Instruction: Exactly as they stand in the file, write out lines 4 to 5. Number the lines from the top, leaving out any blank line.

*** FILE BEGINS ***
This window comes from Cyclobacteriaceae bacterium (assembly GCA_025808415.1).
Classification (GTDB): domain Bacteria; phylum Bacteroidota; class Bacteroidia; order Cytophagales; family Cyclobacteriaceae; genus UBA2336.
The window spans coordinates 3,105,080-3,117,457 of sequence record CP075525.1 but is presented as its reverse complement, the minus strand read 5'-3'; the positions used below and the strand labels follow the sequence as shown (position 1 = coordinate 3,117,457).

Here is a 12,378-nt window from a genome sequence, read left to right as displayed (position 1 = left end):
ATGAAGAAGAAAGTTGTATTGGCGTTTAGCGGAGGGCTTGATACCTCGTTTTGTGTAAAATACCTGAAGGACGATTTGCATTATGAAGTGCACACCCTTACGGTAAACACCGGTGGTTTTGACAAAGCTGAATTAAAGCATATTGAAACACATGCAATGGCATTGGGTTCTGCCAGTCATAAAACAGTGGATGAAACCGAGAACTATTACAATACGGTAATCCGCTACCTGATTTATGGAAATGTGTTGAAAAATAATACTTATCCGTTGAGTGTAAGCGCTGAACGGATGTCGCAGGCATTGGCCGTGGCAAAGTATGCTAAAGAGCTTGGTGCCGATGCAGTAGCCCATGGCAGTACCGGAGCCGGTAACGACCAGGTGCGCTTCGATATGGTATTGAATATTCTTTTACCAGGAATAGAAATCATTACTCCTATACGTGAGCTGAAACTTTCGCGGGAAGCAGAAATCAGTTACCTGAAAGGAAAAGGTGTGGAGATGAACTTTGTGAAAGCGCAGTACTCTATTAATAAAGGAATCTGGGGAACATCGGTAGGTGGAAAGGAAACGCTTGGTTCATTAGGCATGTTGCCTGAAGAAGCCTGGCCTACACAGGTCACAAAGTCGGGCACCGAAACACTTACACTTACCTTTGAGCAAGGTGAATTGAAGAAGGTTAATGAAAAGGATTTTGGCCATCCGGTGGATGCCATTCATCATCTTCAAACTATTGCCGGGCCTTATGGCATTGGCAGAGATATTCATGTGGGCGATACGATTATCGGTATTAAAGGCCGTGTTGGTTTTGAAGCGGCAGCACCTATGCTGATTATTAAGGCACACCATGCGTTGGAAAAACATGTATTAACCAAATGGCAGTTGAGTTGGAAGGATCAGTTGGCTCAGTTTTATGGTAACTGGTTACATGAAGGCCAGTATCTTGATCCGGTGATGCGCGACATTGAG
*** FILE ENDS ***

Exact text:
Here is a 12,378-nt window from a genome sequence, read left to right as displayed (position 1 = left end):
ATGAAGAAGAAAGTTGTATTGGCGTTTAGCGGAGGGCTTGATACCTCGTTTTGTGTAAAATACCTGAAGGACGATTTGCATTATGAAGTGCACACCCTTACGGTAAACACCGGTGGTTTTGACAAAGCTGAATTAAAGCATATTGAAACACATGCAATGGCATTGGGTTCTGCCAGTCATAAAACAGTGGATGAAACCGAGAACTATTACAATACGGTAATCCGCTACCTGATTTATGGAAATGTGTTGAAAAATAATACTTATCCGTTGAGTGTAAGCGCTGAACGGATGTCGCAGGCATTGGCCGTGGCAAAGTATGCTAAAGAGCTTGGTGCCGATGCAGTAGCCCATGGCAGTACCGGAGCCGGTAACGACCAGGTGCGCTTCGATATGGTATTGAATATTCTTTTACCAGGAATAGAAATCATTACTCCTATACGTGAGCTGAAACTTTCGCGGGAAGCAGAAATCAGTTACCTGAAAGGAAAAGGTGTGGAGATGAACTTTGTGAAAGCGCAGTACTCTATTAATAAAGGAATCTGGGGAACATCGGTAGGTGGAAAGGAAACGCTTGGTTCATTAGGCATGTTGCCTGAAGAAGCCTGGCCTACACAGGTCACAAAGTCGGGCACCGAAACACTTACACTTACCTTTGAGCAAGGTGAATTGAAGAAGGTTAATGAAAAGGATTTTGGCCATCCGGTGGATGCCATTCATCATCTTCAAACTATTGCCGGGCCTTATGGCATTGGCAGAGATATTCATGTGGGCGATACGATTATCGGTATTAAAGGCCGTGTTGGTTTTGAAGCGGCAGCACCTATGCTGATTATTAAGGCACACCATGCGTTGGAAAAACATGTATTAACCAAATGGCAGTTGAGTTGGAAGGATCAGTTGGCTCAGTTTTATGGTAACTGGTTACATGAAGGCCAGTATCTTGATCCGGTGATGCGCGACATTGAG